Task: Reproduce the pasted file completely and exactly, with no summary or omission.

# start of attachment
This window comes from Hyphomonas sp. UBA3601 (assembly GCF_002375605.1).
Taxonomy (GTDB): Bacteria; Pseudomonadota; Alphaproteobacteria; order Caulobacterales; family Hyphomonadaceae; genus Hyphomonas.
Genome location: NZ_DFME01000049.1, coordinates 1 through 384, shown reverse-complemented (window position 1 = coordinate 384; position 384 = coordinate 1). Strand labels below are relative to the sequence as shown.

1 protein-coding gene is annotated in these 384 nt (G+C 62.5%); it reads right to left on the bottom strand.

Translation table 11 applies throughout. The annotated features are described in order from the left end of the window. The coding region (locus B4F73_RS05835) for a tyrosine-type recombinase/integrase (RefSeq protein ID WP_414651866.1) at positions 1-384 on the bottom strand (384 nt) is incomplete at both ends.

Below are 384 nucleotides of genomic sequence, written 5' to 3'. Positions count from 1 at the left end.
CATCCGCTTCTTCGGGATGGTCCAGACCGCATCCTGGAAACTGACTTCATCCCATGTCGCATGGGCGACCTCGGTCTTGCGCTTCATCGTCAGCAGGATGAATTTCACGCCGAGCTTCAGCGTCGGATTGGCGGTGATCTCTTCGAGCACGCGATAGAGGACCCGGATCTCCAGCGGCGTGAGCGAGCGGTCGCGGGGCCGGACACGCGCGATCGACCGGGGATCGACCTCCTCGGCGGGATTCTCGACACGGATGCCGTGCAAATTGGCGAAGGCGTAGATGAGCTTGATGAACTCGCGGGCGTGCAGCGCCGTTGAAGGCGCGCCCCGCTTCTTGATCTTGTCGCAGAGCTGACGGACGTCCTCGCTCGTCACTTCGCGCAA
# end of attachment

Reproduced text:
This window comes from Hyphomonas sp. UBA3601 (assembly GCF_002375605.1).
Taxonomy (GTDB): Bacteria; Pseudomonadota; Alphaproteobacteria; order Caulobacterales; family Hyphomonadaceae; genus Hyphomonas.
Genome location: NZ_DFME01000049.1, coordinates 1 through 384, shown reverse-complemented (window position 1 = coordinate 384; position 384 = coordinate 1). Strand labels below are relative to the sequence as shown.

1 protein-coding gene is annotated in these 384 nt (G+C 62.5%); it reads right to left on the bottom strand.

Translation table 11 applies throughout. The annotated features are described in order from the left end of the window. The coding region (locus B4F73_RS05835) for a tyrosine-type recombinase/integrase (RefSeq protein ID WP_414651866.1) at positions 1-384 on the bottom strand (384 nt) is incomplete at both ends.

Below are 384 nucleotides of genomic sequence, written 5' to 3'. Positions count from 1 at the left end.
CATCCGCTTCTTCGGGATGGTCCAGACCGCATCCTGGAAACTGACTTCATCCCATGTCGCATGGGCGACCTCGGTCTTGCGCTTCATCGTCAGCAGGATGAATTTCACGCCGAGCTTCAGCGTCGGATTGGCGGTGATCTCTTCGAGCACGCGATAGAGGACCCGGATCTCCAGCGGCGTGAGCGAGCGGTCGCGGGGCCGGACACGCGCGATCGACCGGGGATCGACCTCCTCGGCGGGATTCTCGACACGGATGCCGTGCAAATTGGCGAAGGCGTAGATGAGCTTGATGAACTCGCGGGCGTGCAGCGCCGTTGAAGGCGCGCCCCGCTTCTTGATCTTGTCGCAGAGCTGACGGACGTCCTCGCTCGTCACTTCGCGCAA